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No longer one of British music's best-kept secrets!
As reported by MALCOLM TROUP


With the coinage of concert reviews so debased that as early as the 30s of the last century Constant Lambert could come up with a standard review to fit all occasions, who will help me find the words to distinguish between 'great' and 'good enough' playing in terms of the piano? Because, in a day where 'good enough' equates with a passable live copy of the CD on which rests the commercial grounds for such concert-promotion, that is the vocabulary I need if I am to do justice to Julian Jacobson's festive 60th Birthday Concert at the Wigmore Hall on Thursday 22 November 2007. We need only consider the ink spilled on flash-in-the-pan precocity as compared with natural processes of maturation and mastery where the time taken (over a lifetime) makes our short attention-span lose track of the protracted miracle at work.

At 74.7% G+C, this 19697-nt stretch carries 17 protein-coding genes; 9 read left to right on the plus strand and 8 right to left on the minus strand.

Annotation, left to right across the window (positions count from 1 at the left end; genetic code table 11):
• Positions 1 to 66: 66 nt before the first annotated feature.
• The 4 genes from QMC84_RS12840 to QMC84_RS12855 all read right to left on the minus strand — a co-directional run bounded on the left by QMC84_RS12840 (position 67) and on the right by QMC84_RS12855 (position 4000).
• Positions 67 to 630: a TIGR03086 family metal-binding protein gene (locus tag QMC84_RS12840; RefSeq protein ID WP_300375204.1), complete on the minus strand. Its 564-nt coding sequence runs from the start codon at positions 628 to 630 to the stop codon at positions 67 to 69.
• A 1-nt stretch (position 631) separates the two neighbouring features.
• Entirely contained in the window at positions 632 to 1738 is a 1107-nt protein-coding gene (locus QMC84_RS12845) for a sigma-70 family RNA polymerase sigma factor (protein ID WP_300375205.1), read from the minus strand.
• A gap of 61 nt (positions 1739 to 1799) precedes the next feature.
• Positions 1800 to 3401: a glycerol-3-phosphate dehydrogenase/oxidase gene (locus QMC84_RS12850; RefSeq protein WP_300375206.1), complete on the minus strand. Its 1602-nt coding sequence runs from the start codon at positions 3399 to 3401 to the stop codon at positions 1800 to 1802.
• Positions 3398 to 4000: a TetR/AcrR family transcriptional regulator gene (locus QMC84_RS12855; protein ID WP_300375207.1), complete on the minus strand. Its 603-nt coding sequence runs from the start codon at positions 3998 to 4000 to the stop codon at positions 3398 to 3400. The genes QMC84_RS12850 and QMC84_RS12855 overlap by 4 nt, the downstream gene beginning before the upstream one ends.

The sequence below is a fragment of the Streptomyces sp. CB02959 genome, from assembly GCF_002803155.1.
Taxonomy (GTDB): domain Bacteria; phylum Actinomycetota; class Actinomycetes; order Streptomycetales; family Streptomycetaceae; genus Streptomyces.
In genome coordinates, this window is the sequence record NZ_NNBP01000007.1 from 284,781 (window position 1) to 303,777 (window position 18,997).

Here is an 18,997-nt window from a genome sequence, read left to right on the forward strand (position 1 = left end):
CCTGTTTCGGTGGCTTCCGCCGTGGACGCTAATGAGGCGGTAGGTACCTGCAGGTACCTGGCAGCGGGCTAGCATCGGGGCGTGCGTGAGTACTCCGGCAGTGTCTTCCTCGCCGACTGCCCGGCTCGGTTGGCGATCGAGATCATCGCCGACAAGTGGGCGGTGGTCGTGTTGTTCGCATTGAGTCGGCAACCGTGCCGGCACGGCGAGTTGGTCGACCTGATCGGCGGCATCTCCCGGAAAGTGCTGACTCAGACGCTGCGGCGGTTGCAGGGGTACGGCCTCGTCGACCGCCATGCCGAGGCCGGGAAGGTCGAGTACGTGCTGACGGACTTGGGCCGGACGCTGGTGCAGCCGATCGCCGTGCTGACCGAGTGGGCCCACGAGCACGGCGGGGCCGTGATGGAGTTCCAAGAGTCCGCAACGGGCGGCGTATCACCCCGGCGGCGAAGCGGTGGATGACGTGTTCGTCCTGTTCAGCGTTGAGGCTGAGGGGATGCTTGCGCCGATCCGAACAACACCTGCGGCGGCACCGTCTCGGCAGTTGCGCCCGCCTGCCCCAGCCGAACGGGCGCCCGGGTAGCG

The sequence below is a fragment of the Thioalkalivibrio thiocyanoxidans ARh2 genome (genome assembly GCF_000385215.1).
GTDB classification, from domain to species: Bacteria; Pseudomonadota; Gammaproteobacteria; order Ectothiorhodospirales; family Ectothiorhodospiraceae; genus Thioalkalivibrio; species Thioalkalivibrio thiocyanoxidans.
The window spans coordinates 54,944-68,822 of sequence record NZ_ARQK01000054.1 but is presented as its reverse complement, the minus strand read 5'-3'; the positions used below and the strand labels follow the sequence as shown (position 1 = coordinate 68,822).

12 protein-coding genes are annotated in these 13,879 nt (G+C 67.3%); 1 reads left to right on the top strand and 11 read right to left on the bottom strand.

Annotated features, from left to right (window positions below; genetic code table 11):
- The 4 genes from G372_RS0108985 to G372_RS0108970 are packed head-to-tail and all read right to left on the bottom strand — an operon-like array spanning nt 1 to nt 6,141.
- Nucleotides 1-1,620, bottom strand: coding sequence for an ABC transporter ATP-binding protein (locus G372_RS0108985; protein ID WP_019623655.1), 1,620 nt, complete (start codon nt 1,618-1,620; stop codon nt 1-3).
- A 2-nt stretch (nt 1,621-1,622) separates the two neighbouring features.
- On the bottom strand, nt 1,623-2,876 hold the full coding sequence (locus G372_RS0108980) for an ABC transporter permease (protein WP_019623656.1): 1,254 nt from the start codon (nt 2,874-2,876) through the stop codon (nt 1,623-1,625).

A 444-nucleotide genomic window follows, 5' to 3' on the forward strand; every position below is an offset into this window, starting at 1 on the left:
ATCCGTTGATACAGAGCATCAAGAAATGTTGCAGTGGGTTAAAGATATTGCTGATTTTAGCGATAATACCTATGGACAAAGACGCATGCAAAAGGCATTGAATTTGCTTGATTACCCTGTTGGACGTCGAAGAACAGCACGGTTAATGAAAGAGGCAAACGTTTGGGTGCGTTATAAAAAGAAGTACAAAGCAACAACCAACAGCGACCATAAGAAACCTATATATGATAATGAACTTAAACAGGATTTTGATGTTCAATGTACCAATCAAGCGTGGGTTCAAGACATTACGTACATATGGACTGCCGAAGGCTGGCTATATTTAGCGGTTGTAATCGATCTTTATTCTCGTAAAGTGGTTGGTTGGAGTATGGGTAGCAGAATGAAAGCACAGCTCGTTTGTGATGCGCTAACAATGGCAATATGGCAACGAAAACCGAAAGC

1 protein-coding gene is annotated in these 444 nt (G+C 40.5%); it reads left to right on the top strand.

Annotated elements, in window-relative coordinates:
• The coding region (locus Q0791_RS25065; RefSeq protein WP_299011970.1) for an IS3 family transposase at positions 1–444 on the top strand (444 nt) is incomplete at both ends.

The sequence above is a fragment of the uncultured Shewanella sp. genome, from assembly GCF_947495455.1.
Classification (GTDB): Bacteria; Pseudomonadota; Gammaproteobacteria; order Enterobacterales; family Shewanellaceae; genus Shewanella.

Such was the achievement of Julian Jacobson, whose commanding presence on the platform -- so distinct from his normal self-absorbed unassuming manner -- calmed the usual audience jitters and seemed to call forth from them the same rapt concentration on his opening work, Schumann's Fantasiestücke, as he had enjoined on himself. Before they knew it, they would have their ears entangled in the gossamer traceries of Des Abends.

Aufschwung, the second piece of the cycle, could have stood as the title of the recital as a whole, so much did it epitomise its uplifting and forward-flowing spirit -- as unstoppable as Jacobson's mental projection of the work against which any resistant materiality of fingers or instrument was powerless to prevail. Indeed, it counted as some of the most 'inner-directed' playing (or as Schumann has it: 'sehr innig zu spielen') which it has been my lot to experience and which opened the way to Jacobson's listeners to penetrate deep into the core of a music where few pianists are qualified to venture. Notwithstanding Bülow's charge that Schumann's metronome was 'defective', the fact that Jacobson remained close to the composer's markings throughout proved them to involve no loss in spontaneity, intimacy and lightning mood-shifts. There was a sense that a signal had been activated, the flood-gates opened and every nagging intimation of earthbound mortality overcome in this outpouring of sheerest transcendence.

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Copyright © 3 December 2007 Malcolm Troup, London UK


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